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June 15, 2008
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AIMING HIGH: Is the MIA’s accreditation scheme working?




A year after the Meetings Industry Association (MIA) launched the industry’s only national quality assurance scheme Accredited In Meetings (AIM), just how have its members responded and is it the guarantee of excellence buyers have been waiting for?

Since its launch in April 2007, the MIA has been swamped with applications from hundreds of existing and new venue and supplier members for entry to AIM.

The scheme, which offers assurance to buyers that members will deliver their promise of exceptional standards, has had the impact the MIA hoped for and is fast becoming a universally recognised indicator of quality for meetings space and services.

A flying start
In just the past few weeks, the MIA has processed AIM applications from 37 organisations across the country, with more coming in on a daily basis.

All applicants must pass the Entry level assessment to qualify for AIM status, and venue members can go on to achieve Silver and Gold level if they meet advanced criteria, such as excellent customer service, innovation and a commitment to continuous improvement.

“I am delighted to be seeing a rush of applications for Silver and Gold levels,” says MIA chief executive Jane Evans. “Venues are racing to be first to be able to demonstrate their exceptional standards and service levels to clients.

“It’s really very encouraging and indicates a strong desire within the industry to ensure delivery of the very highest levels of service. The scheme was designed to encourage best practice and exceptional service and clearly it is doing exactly that.

“There is a clear indication that organisations want to obtain this unique industry standard with a rapid increase in membership applications,” Evans continues. “There has been a huge amount of interest from destination management companies, with many seeing AIM as a way to give confidence to buyers. Destinations, such as Merseyside, Chester & Cheshire, Cambridge and Northamptonshire, are all encouraging their members to apply for AIM.”




Jane Evans: Delighted with the reaction to AIM


AIM Entry level accreditation involves three distinct elements: legal compliance, adherence to the MIA CODE and a meeting facilities grading. To qualify, members’ meeting facilities must achieve a minimum grading score of 60% compliance. Accreditation is renewable annually, and all members will have to produce a portfolio of relevant documentation as evidence to support their application.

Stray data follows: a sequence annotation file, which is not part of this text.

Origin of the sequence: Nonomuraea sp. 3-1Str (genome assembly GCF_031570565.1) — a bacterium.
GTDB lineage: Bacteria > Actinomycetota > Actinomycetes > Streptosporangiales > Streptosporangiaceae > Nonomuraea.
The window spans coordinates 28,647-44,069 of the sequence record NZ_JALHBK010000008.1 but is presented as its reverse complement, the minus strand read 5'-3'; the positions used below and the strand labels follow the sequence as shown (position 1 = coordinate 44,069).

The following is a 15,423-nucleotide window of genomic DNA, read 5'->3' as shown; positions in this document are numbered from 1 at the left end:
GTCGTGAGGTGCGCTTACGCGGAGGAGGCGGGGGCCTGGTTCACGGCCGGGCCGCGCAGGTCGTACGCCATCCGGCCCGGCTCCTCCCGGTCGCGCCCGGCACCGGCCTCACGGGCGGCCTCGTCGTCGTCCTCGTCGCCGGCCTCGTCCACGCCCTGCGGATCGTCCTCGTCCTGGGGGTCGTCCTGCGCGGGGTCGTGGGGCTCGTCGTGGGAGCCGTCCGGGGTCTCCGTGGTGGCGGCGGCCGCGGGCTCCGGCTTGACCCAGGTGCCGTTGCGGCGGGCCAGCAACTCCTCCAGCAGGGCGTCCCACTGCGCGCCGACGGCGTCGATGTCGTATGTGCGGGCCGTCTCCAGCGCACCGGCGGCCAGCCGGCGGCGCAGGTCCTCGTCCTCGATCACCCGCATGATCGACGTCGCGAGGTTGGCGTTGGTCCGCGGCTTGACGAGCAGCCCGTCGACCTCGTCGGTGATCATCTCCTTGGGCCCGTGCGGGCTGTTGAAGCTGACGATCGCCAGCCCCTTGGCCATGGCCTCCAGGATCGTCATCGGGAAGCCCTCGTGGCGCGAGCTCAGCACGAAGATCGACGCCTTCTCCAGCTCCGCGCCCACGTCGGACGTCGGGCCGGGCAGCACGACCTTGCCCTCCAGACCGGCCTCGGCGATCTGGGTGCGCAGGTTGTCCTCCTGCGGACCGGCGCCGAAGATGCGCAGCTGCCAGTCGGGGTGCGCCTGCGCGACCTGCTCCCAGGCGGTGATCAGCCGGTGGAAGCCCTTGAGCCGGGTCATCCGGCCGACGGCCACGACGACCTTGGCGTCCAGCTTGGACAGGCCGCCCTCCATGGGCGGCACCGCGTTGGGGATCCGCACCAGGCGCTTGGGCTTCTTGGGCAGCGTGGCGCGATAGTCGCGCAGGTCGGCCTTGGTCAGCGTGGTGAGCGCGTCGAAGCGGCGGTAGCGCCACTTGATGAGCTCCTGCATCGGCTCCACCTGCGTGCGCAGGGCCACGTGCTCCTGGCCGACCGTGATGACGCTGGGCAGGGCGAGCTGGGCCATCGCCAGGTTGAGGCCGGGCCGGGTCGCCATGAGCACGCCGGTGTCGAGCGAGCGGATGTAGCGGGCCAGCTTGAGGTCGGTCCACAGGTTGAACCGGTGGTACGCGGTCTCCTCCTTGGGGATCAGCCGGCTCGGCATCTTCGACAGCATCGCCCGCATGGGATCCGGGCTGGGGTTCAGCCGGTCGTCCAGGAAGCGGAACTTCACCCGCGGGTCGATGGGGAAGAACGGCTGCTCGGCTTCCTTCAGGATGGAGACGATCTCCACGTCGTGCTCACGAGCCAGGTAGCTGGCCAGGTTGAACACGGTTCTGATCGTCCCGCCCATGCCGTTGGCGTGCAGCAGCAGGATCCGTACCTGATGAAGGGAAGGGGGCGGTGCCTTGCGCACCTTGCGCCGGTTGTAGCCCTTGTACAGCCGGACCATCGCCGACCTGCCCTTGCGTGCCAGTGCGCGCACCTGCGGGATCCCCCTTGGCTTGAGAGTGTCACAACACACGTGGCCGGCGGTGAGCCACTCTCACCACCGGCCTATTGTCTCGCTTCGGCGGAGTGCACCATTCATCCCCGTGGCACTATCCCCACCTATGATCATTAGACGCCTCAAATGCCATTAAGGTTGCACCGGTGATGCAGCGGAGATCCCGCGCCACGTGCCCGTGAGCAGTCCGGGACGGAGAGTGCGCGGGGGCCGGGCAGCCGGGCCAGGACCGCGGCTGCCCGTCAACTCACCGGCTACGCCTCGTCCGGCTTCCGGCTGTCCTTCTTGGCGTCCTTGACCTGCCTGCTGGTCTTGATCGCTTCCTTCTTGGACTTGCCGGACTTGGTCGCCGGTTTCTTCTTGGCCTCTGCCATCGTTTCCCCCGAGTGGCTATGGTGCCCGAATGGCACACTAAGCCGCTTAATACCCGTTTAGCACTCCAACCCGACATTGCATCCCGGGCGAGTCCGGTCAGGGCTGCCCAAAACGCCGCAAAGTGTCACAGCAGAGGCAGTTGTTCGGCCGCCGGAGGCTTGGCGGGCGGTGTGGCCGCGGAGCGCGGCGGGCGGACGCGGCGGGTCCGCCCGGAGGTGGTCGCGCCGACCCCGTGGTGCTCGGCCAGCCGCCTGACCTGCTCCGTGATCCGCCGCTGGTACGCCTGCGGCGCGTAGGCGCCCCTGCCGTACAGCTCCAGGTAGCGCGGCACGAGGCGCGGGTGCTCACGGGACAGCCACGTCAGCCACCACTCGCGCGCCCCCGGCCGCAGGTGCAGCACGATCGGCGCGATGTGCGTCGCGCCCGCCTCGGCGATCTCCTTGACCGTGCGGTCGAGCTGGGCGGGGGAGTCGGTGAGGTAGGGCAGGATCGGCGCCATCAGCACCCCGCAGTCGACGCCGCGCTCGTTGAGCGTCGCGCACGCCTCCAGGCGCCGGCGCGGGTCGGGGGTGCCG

Going for Silver

AIM Silver level accreditation is optional for members and encompasses the requirements of Entry level. Silver level requires members to meet the criteria set in the Best Practice Forum (BPF) Achieving Service Excellence with a minimum 80% deployment score to prove the consistent achievement of good service standards. Members are required to renew their Silver level accreditation every two years. At this level, the standard is peer group assessed – a system that encourages the sharing of best practice.

Thornton Hall Hotel and Spa, in Thornton Hough on the Wirral in North West England, is on its way to achieving Silver level membership.

“We are very pleased to be part of the AIM scheme and it is definitely worth doing,” said the venue’s conference manager Derek Maund. “We offer more than just the basic facilities and feel our customers would recognise that with Silver level status.

“It is a good quality indicator for conference centres, as well as hotels, and the more organisations that apply for AIM status, the better it will be for all of us.”

Gold star
AIM Gold level accreditation is also optional for members. Successful candidates will meet best practice criteria over and above the requirements of Entry and Silver levels. For Gold status, members will demonstrate at least 80 per cent achievement of meeting targets, and demonstrate continuous improvement and innovation. Members are accredited by independent assessors every three years.

One of the MIA’s members going for Gold is Woodland Grange Training and Conference Centre, in Old Milverton Lane, Leamington Spa.

Divisional director David Vaughton aims to be the first MIA venue member to become Gold accredited, and hopes that target will be achieved in two months time.

“We decided to go for Gold level status because I personally feel, from a buyers’ perspective, it shows the highest quality of service,” he said. “As a conference centre, we need to have the benefit of a quality rating system as recognisable as the star system used by hotels.

“The best part of the AIM scheme is that it’s not just about ticking the right boxes; it makes you work to achieve accreditation, which is much more worthwhile in the long term.”


More established

The MIA is delighted with the success AIM has had within the meetings industry in the past year and expects it to go from strength to strength as the number of applicants continues to increase and the quality standard becomes more established.

“From a buyers perspective, it’s time to start demanding AIM,” said Evans. “With over 300 venues throughout the country already AIM accredited, it’s getting easier to ensure that only AIM-accredited venues appear on your shortlist. AIM, after all, ticks many of the procurement boxes.”

For more details about AIM, contact MIA membership development director Simon Bullough by email at simonB@mia-uk.org


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